Viet Nam News
ĐẮK LẮK — Half a year ago, the couple Lý Seo Xì and Tráng Thị Tòng moved to a temporarily iron-sheet house on barren land in which there remain tree roots.
Their 18-month-old baby, Lý Thị Hoa, who had her hand burned by boiled water four days ago, is playing on the ground, and occasionally crying out in pain.
Xì said that he bought medicine for his young daughter.
“The pain will wear off after a few days. My house is too far from the hospital so I cannot take my daughter there,” he told Nông Thôn Ngày Nay (Countryside Today) newspaper.
His house is one of thoses located in an isolated area in the middle of a forest in Ea Súp District in the Central Highlands province of Đắk Lắk, where there is an without electricity, clean water, schools or clinics.
The area is called Zone 286 of Cư M’Lan Commune, and is some 15km from Yok Đôn National Park.
The commune is home to more than 100 migrant families, with nearly 700 residents in total. They moved here to earn a living off of the forest.
About 500m from Xì’s family is 78-year-old Lý Seo Cồ’s house. The old man has been living in the Central Highlands region for 11 years.
Before migrating to Cư M’Lan District, he used to live with his children in M’đrắk Commune in Krông Pắk District, about 160km from Cư M’Lan District.
Since settling down in the isolated commune, his grandchildren stopped going to school.
“They went to school when we lived in M’đrắk Commune. Now the closest school is 20km from my house. When they grow up, they will tend to the fields with their parents. When they get older, then they will get married. That’s all,” he said.
Fourteen-year-old Lý Thị Trà had to drop out of school before finishing grade 5, since she and her parents moved to the isolated area.
“Now I stay at home to take care of my younger sisters and brothers. I miss school,” she said.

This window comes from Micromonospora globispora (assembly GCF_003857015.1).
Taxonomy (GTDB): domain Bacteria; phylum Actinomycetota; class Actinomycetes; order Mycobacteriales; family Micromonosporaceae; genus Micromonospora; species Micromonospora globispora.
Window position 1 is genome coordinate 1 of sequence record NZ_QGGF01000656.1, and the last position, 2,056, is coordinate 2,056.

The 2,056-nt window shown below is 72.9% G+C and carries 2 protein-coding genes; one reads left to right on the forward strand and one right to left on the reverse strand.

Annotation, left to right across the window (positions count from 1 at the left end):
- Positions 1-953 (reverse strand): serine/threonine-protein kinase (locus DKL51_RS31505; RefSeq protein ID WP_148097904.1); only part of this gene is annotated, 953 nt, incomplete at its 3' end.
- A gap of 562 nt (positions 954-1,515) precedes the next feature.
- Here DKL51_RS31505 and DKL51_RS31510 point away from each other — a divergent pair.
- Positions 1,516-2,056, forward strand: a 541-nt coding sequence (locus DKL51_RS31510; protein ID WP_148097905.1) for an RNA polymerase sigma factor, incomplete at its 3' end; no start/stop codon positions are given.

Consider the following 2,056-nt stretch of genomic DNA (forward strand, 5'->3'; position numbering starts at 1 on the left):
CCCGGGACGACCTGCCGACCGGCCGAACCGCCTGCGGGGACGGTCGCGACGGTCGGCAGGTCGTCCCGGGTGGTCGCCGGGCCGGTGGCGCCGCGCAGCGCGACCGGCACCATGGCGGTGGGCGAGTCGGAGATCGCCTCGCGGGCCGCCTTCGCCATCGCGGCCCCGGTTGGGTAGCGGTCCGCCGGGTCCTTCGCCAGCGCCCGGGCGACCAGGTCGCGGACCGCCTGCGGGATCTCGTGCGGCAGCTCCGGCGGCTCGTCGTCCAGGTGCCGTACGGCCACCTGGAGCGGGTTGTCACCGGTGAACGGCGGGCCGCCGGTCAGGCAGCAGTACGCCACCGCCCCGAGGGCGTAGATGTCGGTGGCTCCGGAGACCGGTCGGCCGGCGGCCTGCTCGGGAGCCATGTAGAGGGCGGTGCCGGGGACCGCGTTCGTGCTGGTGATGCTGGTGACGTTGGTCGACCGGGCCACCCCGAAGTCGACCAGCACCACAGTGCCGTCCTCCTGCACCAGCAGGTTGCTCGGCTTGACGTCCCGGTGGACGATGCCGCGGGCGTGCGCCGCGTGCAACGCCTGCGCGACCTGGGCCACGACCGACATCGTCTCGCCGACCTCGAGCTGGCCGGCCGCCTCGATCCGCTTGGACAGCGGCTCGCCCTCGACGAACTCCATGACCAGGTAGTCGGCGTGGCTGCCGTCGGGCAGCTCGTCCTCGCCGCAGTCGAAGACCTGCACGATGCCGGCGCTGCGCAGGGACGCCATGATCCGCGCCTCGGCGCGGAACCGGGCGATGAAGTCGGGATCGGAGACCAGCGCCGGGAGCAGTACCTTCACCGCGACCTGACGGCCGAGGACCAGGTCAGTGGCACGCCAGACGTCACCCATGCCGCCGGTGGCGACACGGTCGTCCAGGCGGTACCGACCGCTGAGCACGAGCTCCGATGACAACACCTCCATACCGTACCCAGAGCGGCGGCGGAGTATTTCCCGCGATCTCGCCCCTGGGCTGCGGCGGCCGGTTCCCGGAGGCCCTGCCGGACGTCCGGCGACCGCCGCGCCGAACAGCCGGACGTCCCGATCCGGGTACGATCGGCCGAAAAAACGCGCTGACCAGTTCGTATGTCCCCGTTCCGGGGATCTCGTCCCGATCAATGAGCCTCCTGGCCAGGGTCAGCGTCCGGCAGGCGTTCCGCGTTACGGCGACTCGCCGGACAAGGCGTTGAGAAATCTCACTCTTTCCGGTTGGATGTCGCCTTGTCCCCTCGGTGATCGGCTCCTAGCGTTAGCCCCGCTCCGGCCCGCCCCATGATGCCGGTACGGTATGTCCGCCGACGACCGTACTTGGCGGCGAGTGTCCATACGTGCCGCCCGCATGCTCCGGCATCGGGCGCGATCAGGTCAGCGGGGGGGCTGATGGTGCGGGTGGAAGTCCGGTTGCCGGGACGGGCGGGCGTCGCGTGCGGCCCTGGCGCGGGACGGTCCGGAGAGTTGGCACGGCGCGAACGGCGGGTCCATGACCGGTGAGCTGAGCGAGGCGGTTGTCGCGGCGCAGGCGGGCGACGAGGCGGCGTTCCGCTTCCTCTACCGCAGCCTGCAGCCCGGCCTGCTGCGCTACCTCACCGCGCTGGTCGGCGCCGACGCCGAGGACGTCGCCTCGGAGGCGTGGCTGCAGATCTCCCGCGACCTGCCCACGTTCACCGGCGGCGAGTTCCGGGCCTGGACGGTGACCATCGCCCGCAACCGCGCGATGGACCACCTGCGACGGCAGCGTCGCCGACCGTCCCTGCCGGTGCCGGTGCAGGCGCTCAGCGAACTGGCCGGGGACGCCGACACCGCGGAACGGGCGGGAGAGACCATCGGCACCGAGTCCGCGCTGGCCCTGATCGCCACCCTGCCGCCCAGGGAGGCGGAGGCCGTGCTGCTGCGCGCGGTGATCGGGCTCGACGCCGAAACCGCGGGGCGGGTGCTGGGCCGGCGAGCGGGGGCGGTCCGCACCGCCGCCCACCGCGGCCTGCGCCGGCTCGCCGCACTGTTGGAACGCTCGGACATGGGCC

Instead of going to school, all the children of more than 100 migrant families in Cư M’Lan Commune stay at home and do housework, or follow their parents to the fields.
Running a small grocery store as a main source of living, Lý Seo Xì and his wife did not expect one day someone would break into their property and rob it.
“One day, my family went away for the whole day. When we came back, there was nothing left, even the chickens and dogs were gone,” he said.
His family did not dare to report the thief to the local authorities.
“We have to accept the loss, and we can do nothing because we are migrants and live here without permission from the local authorities.
“I had to take a loan of VNĐ20 million (US$870,000) to buy new goods for my shop but do not know when I can pay back the loan,” he said.
Twenty-six-year-old Cứ Vi Xá bought a new land lot covering 3ha in Cư M’Lan Commune. Shortly after a new house was built on the land, some strangers armed with weapons came and claimed the land lot’s ownership.
Xá did not do anything but took his wife and children to hide in the mountain area.
“We just moved in so we do not dare to fight with them,” he said, adding that two migrants died in Ea Bung Commune when they tried to react to land claimers’ aggressive actions.
Sùng Xè Cho, 50 years old, a migrant from Yên Minh District of Hà Giang Province, said, “Our life is so simple that we only need water to drink and land to plant seeds.”
“We only want to live and earn some money from the land. We have become a community,” he said, adding that the migrants intend to tell more of their relatives to move to the land.
“We want to ask for local authorities’ permission to set up a village with a school and a community house,” he said.
According to Ea Súp District’s People’s Committee, the local authorities have mobilised sources to stabilise and improve the lives of migrant families. However, due to a limited budget, the projects have yet to have a meaningful effect on the daily lives of migrants.
While waiting for proper solutions from local authorities, the migrants will continue to live together in an isolated oasis. — VNS